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Bakri - ID 1983

Taste Buds Turn Nostalgic & The Finest Experiential Lesson on Indian Hospitality

Bakri- ID 1983 was special in ways more than one; the Class of ’86 had somehow, yes somehow! managed to complete the first half of their 1st year academic session. Impromptu, about 30-40 boys who included some 2 year Diploma students and some Craft course students found ourselves at Mr. Rafique’s residence. To wish him and his family but the actual motive to try our luck for enjoying the traditional Biryani and Sevaiyan - otherwise we could have wished him the previous evening or the next day at the Institute!

One among us- the leader I suppose or the guy who was pushed to his shock, rang the doorbell. We waited with mixed feelings; apprehending a stern look and a glass of water to be shooed away but the optimists – the majority were betting on his goodness.

As he opened the door, we noticed the smile was genuine; the warmth was welcoming as was his invitation to come in.
As we struggled to behave like gentlemen, the aroma of the Biryani acting on our glands was clearly visible. All of us had wished him and the family. And waiting, salivating. Without much ado he instructed his nephews to act fast and begin the service. It was endearing to see this man get into the act as did Ma'am. Within no time the contents of the huge Handis were being digested by us.

They ensured we ate till our sides split as a perfect host would; till we couldn’t breathe. Did we, now need a hollow theory classroom session on the nuances of hospitality- traditional warm Indian hospitality, mind you not the cold Continental hospitality after this experience of a lifetime.
Little did the Rafique family know they had set a precedent playing host to us bowling us over with their hospitality. Like a 'bad penny', we would return and not just for Id!

It was a sublime experience for me to draw and implement the learning’s as a teacher at the IHM, Pusa when my students just dropped in to wish us, also for Id, Good Friday, Thanksgiving Day...

-By MS Neelakantan. Class of 1986.

Rajesh Moindra

Remembering A Gentle Soul

It is comforting for the heart, albeit temporarily to accept an untimely demise of a loved one but if the person’s whereabouts are not traced over 2 decades despite personalised searchby friends, acquaintances and related people, personally on the ground, social groups, online searches et al. On ademise the heart grieves and the eyes become moist to get back to reality in ashort time. With Rajesh Moindra roll number 2 if memory serves me right, preceded by roll number 1 Navneet Kumar Malhotra, followed by the southpaw Kamal Dalal at 3- the slot for the best batsman in the team- The Class of 1986; the first batch to pass out from the IHMCN, Ahmedabad.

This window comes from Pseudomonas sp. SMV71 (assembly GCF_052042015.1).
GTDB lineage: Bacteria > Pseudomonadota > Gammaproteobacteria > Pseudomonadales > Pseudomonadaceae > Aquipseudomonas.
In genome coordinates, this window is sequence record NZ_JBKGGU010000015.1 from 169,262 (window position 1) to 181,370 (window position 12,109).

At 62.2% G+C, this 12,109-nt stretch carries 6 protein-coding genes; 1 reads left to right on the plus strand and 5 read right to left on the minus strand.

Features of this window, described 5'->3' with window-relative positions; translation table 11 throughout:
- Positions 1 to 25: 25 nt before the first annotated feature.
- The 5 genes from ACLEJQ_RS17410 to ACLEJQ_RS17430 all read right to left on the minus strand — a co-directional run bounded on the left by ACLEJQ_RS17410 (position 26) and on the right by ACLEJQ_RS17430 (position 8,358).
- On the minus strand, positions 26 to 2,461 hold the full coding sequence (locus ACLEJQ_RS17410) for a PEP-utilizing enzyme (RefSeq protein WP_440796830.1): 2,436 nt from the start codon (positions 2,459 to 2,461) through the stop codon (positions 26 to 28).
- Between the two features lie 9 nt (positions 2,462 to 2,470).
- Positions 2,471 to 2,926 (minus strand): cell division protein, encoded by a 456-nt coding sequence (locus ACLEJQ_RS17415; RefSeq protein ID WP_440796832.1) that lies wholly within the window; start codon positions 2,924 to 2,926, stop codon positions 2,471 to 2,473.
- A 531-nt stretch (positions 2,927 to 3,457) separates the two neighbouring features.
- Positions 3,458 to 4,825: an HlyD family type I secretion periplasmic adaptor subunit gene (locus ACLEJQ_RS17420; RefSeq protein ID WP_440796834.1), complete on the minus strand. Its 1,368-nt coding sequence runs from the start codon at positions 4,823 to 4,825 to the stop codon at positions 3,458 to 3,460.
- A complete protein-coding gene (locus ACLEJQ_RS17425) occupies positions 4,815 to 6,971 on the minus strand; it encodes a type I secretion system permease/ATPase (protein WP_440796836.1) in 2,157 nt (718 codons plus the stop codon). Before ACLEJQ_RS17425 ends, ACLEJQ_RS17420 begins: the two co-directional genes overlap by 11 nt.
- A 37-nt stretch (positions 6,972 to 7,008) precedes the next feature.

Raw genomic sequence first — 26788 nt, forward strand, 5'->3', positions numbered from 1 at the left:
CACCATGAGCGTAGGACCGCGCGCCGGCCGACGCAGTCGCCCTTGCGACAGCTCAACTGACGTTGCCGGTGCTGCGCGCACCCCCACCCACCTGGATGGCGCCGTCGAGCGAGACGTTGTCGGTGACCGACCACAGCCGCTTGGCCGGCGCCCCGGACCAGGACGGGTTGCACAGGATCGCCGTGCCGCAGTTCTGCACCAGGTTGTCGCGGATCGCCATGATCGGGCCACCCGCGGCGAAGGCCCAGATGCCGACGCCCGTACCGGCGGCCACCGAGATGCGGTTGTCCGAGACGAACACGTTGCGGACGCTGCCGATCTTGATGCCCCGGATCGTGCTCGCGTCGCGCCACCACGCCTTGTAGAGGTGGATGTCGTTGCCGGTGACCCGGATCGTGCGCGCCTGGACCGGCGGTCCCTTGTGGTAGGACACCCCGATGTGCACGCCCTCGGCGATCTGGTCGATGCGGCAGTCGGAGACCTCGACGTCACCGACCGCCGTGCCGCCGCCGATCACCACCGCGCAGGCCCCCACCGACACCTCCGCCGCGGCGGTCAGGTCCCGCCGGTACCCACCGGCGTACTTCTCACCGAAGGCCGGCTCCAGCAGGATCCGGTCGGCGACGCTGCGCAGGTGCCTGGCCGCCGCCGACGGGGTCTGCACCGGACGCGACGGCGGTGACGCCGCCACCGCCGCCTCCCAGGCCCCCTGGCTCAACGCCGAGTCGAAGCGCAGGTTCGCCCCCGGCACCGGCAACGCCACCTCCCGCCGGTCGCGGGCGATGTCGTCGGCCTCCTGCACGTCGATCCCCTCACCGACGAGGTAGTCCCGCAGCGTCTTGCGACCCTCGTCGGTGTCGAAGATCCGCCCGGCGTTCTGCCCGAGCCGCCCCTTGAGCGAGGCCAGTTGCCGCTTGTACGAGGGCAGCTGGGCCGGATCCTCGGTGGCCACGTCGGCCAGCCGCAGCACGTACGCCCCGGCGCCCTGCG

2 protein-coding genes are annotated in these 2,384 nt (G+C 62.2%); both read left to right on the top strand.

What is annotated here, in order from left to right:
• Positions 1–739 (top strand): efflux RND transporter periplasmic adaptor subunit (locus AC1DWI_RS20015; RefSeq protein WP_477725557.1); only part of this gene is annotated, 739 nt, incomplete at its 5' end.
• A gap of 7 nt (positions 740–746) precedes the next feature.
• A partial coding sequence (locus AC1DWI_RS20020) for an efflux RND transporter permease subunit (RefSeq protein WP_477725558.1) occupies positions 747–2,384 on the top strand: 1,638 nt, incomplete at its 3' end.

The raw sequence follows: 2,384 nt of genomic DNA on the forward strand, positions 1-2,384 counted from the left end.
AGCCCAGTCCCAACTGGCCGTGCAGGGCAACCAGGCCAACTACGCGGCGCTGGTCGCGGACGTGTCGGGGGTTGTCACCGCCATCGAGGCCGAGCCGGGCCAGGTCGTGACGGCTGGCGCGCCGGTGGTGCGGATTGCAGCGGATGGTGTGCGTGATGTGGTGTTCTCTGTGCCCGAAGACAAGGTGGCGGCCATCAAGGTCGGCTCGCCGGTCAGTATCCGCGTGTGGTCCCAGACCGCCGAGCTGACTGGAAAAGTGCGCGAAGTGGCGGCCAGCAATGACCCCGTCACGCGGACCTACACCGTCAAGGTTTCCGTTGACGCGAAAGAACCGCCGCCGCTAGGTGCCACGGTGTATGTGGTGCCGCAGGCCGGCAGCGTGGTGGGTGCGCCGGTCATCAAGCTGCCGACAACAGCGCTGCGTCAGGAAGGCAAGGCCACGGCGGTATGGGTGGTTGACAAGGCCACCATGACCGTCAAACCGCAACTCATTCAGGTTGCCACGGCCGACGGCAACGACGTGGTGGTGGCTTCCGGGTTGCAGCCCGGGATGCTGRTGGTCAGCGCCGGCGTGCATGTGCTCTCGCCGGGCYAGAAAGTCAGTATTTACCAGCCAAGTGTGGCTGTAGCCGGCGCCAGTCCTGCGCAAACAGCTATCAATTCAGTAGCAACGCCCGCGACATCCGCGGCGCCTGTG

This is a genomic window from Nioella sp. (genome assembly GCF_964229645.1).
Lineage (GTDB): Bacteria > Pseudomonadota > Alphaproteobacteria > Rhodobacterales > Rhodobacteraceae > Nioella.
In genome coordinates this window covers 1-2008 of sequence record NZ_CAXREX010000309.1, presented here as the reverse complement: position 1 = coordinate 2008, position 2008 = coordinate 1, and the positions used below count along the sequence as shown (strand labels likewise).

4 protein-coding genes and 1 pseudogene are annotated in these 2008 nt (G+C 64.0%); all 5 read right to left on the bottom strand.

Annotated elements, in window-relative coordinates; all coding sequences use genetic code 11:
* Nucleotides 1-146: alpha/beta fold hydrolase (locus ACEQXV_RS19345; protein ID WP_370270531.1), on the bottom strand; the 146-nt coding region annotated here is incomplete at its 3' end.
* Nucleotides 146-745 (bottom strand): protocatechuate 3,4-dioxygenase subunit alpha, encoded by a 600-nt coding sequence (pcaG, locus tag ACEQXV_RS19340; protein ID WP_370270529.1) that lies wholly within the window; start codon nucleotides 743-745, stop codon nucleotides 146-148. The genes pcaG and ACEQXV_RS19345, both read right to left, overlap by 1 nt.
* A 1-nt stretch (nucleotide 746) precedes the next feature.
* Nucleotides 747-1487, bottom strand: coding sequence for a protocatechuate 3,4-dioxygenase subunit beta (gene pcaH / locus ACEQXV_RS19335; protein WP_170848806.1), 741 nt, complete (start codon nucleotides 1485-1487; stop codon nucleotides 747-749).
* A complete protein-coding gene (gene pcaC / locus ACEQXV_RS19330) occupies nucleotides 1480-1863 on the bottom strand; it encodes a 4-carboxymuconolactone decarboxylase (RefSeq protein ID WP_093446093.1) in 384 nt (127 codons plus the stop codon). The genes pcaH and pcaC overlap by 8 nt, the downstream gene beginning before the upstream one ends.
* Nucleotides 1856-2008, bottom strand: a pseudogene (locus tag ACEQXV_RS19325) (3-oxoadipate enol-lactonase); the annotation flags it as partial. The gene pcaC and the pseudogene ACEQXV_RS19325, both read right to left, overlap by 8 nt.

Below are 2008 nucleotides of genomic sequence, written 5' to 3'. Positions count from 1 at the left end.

To sum up; Rajesh Moindra just vanished into thin air. Nobody has a clue. Very frustrating indeed. As one is searching in thin air, literally. Anil Goyal, the Alumni President whose painstaking efforts connected allof us expressed his helplessness. That means a Herculean task has not yielded the fruit.

I remember him as a gentle soul from Delhi. Polite and well- manneredin contrast to the others from Delhi. Well-read beyond the text book it was a pleasure to chat with him after classes. He probably was the only one in our batch who could enlighten you on the horrors inflicted on the Jews by the Third Reich, detailing the Concentration camps Stalag, Auschwitz, Bergen- Belsenetc. The manner in which the Jews were transported, their reception on arrival, the grim tales of detention etc. I could see he was affected by reading Anne Frank’s diaries as many of us were. His views on the genesis of the Arab- Israel conflicts, the wars etc. and its effects across the world. His mastery of world history was second to none as was his depth in geography and related social sciences and Science.Fortunate I am to have spent time with him. He has stumped me once more than once on talking about the greats Mozart, Bach, Beethoven, Picasso, Rembrandt... Many a time I went home in a state of awe! He never flaunted his knowledge but just shared it with like- minded people.

He took comments on him sportingly but as it is quoted ’Never doubt the fury of a silent man’. Though mild mannered he certainly was no pushover as we found out when things crossed a limit and hell broke loose! We scampered for cover!

These and many more warm memories are just what I remember him for. A warm hearted genuine human being who would not think of hurting a fly.

What happened to Rajesh Moindra is frustrating, depressing, sending the mind into a whirlpool of turbulent thoughts.

-By MS Neelakantan. RollNo. 4 – Class of 1986.